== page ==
Am I a Doormat?

A doormat is laid down to wipe feet upon; it is “abused” for the purpose of getting rid of rubbish clinging to the bottom of shoes. We have all heard—perhaps we have even said—“I feel like I am just a doormat in this situation.”

The truth is, how we are treated is often a result of how we see ourselves, which leads to how others regard us, and visa versa. Consider the following verse:

We need to always keep in mind that God has a good plan for us—one designed for our welfare, not for our harm (Jeremiah 29:11). It seems reasonable to conclude that if our image from God is being harmed and damaged (if we are feeling “like a doormat”) we are not operating in the Lord’s good plan for us. Sometimes, we are not in a position to stop abusive treatment toward us, and it becomes not only necessary, but right to actively seek help while entrusting the situation to the Lord’s will and deliverance. Although many of God’s children have been unjustly oppressed, their suffering was righteously endured if it was experienced willingly as part of God’s greater plan and divine purpose. However, when we misguidedly give ultimate power over our lives to another imperfect human being (instead of entrusting supreme authority only to the Lord), we unwisely turn from God’s good plan for our welfare and perhaps forfeit how He might have used our situation for the welfare of others.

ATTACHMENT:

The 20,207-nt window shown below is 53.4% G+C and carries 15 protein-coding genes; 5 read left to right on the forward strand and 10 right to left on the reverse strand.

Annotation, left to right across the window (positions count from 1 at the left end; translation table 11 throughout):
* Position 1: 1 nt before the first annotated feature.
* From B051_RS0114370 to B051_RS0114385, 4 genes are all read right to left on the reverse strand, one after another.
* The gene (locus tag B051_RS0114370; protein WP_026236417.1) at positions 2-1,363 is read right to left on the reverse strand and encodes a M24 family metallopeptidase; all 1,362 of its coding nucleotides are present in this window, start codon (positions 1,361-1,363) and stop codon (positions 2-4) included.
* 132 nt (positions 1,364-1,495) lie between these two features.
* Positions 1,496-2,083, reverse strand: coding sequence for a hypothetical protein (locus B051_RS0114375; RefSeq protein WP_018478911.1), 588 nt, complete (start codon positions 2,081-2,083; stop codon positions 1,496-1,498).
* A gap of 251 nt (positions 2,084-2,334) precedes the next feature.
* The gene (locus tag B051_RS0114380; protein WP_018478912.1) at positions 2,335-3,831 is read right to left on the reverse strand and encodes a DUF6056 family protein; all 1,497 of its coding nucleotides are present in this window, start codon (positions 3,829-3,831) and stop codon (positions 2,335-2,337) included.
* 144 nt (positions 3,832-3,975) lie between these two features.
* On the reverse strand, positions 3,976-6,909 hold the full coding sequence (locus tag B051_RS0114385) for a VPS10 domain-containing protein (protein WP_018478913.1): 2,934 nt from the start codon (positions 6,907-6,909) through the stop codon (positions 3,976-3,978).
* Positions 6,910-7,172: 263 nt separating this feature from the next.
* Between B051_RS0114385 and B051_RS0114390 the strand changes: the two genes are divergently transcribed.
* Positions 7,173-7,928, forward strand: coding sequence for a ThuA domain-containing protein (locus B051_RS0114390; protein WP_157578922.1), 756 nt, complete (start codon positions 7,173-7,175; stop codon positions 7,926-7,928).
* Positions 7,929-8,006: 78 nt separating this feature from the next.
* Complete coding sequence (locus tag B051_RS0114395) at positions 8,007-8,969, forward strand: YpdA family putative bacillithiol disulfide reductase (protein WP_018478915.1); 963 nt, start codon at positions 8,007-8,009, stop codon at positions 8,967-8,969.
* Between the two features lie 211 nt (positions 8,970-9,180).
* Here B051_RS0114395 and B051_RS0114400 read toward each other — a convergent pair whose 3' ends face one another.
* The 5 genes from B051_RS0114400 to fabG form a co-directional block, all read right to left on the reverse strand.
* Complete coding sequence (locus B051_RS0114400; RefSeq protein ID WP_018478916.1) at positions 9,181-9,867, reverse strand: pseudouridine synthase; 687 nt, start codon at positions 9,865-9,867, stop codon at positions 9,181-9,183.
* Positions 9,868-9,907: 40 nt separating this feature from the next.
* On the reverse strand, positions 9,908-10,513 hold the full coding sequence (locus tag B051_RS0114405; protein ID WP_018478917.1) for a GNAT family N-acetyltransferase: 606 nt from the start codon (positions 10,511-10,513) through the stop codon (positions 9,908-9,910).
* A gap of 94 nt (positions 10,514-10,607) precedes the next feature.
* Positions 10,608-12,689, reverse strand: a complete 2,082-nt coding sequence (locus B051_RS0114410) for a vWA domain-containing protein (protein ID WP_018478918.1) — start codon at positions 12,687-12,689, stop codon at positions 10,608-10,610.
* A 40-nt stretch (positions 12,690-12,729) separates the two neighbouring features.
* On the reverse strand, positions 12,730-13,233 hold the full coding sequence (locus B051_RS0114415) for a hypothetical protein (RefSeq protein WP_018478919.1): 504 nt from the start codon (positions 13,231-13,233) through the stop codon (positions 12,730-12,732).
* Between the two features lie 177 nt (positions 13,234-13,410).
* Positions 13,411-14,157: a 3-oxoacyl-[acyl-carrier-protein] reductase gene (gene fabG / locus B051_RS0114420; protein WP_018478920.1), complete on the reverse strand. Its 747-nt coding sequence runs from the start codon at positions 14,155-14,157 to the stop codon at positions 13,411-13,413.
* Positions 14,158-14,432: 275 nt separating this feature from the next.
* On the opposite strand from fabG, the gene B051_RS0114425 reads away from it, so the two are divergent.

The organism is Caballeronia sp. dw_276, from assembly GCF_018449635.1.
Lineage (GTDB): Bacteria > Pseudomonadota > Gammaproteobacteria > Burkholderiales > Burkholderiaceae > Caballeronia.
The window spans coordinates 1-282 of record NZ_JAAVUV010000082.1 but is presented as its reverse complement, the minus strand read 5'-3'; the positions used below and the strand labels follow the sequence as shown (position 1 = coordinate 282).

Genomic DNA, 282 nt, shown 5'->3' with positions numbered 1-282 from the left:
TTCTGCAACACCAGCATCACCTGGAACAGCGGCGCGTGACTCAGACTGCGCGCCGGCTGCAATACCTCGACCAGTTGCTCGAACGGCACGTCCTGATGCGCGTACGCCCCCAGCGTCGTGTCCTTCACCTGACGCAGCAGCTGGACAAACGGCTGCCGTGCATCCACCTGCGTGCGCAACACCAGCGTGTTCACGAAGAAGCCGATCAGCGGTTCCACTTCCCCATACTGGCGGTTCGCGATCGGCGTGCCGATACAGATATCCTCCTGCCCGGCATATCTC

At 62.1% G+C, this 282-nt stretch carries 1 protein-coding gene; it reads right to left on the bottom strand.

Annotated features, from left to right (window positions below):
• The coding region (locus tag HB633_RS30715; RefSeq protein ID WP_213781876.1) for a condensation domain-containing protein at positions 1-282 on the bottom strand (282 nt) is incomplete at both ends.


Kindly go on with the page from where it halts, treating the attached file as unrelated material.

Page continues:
Jesus said to the Jews after teaching a parable about the Good Shepherd who guards his sheep at all costs, “No man taketh it [my life] from me, but I lay it down myself” (John 10:18). In other words, Jesus made the decision to willingly suffer and submit to God’s will; it was not based on the will or forcefulness of any other human being. To summarize simply and briefly: Jesus did not allow anyone to interfere with God’s purposes or damage His relationship with the Father, and neither should we.